In 1937 Pierkowskie fell down the steps of his home and was taken to a hospital after this accident. The testimony concerning this accident and the decedent's condition following it is so incomplete that there would be no point in repeating it here except to state that his hospital record as of that time showed a diseased heart.
Dr. Moyer again examined Pierkowskie for the insurance company on May 21, 1940. Dr. Moyer testified that at this time he was scarcely able to walk and was very short of breath. Both of his legs were swollen and his heart was in a bad condition.
The foregoing is a synopsis of the testimony in respect to Pierkowskie's physical condition prior to the evening on which he was struck by the automobile.
As has been stated, Dr. Pulaski examined Pierkowskie immediately after he had been struck by the automobile and sent him to the hospital but Dr. Pulaski did not treat him while he was in the institution. He did call upon Pierkowskie from time to time while the insured was there. Pierkowskie was then under the direct care of Dr. John Burke, the hospital's assistant surgeon.Dr. Burke performed his service under the supervision of Dr. Leach, hereinbefore referred to. When the insured was brought to the hospital on the night of July 4, Dr. Burke found that he had sustained lacerations of the scalp, contusions of the legs and the fracture of a leg. He found also that Pierkowskie had marked edema from toes to waist. Dr. Burke found also that Pierkowskie was suffering from a very serious heart condition. The edema decreased considerably while Pierkowskie was in the hospital as was to be expected since he was either in bed or in a wheel chair. Dr. Burke testified that the edema could not have been caused by the accident. He did not treat or see the insured after he left the hospital. Dr. Burke testified that in his opinion Pierkowskie's death resulted directly or indirectly from the "illness or diseases" prior to his discharge from the hospital. In filling out the death certificate required by the insurance company, however, Dr. Burke answered the question, "What disease was the immediate cause of death?" as follows: "Laceration of scalp, fracture of right leg, tibia and fibula." In response to the question "From what other important diseases, if any, did deceased suffer?", Dr. Burke wrote "Myocardial decompensation".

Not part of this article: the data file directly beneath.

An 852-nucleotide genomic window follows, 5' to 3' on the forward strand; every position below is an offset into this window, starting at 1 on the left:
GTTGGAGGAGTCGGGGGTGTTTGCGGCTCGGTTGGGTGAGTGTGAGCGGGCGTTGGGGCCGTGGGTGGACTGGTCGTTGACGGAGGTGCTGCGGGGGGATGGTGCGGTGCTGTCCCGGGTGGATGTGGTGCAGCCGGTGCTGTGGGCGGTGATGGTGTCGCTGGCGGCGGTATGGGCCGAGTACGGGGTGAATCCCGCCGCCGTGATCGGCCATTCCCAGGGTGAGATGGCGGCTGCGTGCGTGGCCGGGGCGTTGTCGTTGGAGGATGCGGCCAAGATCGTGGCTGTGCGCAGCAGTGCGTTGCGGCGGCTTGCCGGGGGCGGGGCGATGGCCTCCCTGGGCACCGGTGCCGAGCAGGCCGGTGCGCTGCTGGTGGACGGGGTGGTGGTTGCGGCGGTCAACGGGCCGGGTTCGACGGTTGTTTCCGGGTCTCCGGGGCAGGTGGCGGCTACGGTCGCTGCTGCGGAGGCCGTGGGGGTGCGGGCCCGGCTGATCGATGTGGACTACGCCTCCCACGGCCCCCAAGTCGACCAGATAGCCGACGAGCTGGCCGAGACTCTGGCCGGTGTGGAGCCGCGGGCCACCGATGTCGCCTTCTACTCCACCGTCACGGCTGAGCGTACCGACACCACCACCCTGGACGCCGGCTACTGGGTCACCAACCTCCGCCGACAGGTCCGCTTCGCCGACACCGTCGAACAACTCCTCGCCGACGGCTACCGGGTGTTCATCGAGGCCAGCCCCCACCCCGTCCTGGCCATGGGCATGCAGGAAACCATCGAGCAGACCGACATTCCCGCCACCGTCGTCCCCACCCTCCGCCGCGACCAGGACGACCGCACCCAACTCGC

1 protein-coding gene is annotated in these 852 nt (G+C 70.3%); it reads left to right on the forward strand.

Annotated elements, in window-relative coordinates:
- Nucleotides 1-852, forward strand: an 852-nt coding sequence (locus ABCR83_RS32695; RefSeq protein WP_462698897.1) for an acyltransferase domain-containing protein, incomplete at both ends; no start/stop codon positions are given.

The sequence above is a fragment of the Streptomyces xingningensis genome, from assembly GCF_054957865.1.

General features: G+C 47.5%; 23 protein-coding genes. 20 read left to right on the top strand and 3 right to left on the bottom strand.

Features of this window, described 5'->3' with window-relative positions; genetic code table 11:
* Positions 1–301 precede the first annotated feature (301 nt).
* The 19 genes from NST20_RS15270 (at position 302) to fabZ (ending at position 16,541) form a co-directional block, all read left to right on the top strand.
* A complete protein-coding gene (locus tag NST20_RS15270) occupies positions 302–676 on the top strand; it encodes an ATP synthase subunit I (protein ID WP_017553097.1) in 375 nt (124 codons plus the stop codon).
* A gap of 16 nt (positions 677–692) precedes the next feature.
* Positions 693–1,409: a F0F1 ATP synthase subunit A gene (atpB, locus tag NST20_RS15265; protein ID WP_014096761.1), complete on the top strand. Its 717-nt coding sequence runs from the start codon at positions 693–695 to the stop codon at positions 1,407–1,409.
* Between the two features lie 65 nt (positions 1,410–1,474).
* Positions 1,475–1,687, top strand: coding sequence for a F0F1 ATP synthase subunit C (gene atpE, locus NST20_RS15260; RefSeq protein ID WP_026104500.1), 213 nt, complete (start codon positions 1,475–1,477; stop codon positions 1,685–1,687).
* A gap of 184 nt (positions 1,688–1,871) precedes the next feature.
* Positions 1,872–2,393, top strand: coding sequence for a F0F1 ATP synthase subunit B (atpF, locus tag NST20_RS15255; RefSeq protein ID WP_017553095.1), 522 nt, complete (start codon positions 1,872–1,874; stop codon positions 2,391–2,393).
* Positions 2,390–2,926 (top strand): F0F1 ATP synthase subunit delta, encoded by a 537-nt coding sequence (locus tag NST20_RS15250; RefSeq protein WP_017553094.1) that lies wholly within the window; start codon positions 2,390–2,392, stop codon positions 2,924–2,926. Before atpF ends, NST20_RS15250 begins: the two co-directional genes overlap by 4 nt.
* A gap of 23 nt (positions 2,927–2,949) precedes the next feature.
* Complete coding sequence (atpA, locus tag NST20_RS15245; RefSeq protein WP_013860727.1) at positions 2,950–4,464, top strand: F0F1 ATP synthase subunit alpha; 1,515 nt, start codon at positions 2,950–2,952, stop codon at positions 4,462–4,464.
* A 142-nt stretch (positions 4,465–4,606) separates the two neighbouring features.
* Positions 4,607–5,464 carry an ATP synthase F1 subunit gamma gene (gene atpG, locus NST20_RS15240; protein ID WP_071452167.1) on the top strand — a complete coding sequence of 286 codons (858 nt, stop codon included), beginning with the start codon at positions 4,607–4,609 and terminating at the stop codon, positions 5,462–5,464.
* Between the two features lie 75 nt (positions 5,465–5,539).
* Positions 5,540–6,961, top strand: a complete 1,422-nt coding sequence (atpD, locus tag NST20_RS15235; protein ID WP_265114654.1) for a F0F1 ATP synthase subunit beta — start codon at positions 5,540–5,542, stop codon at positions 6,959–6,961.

Dr. Pulaski treated Pierkowskie from the time he left the hospital until his death. Following his return from the hospital on July 25, Pierkowskie developed a headache and an ear abscess. According to Dr. Pulaski, Pierkowskie's myocarditis showed no important change. The insured developed an edema of the scrotum and hypostatic pneumonia three or four days before his death. Dr. Pulaski testified that the pneumonia was due to the fact that Pierkowskie was in bed and that hypostatic pneumonia was a complication to be expected under such circumstances. He testified that Pierkowskie's death " * * * was due to an injury, a fracture of the right tibia and right fibula and hypostatic pneumonia." Dr. Pulaski was asked, "Was there a direct relationship between the hypostatic pneumonia that developed and the fracture that you have described?" He answered that, " * * * the hypostatic pneumonia was the result of the fracture." He testified also that Pierkowskie's prior infirmities had nothing to do with his death.